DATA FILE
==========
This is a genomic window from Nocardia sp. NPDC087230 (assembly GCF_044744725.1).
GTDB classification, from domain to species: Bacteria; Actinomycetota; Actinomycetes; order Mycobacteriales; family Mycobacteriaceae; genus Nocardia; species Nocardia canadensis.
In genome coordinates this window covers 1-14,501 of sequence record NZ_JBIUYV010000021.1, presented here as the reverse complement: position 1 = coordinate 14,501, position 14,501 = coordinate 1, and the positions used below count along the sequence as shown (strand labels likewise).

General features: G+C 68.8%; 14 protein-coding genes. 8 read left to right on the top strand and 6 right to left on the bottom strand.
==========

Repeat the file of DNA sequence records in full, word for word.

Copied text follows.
This is a genomic window from Nocardia sp. NPDC087230 (assembly GCF_044744725.1).
GTDB classification, from domain to species: Bacteria; Actinomycetota; Actinomycetes; order Mycobacteriales; family Mycobacteriaceae; genus Nocardia; species Nocardia canadensis.
In genome coordinates this window covers 1-14,501 of sequence record NZ_JBIUYV010000021.1, presented here as the reverse complement: position 1 = coordinate 14,501, position 14,501 = coordinate 1, and the positions used below count along the sequence as shown (strand labels likewise).

General features: G+C 68.8%; 14 protein-coding genes. 8 read left to right on the top strand and 6 right to left on the bottom strand.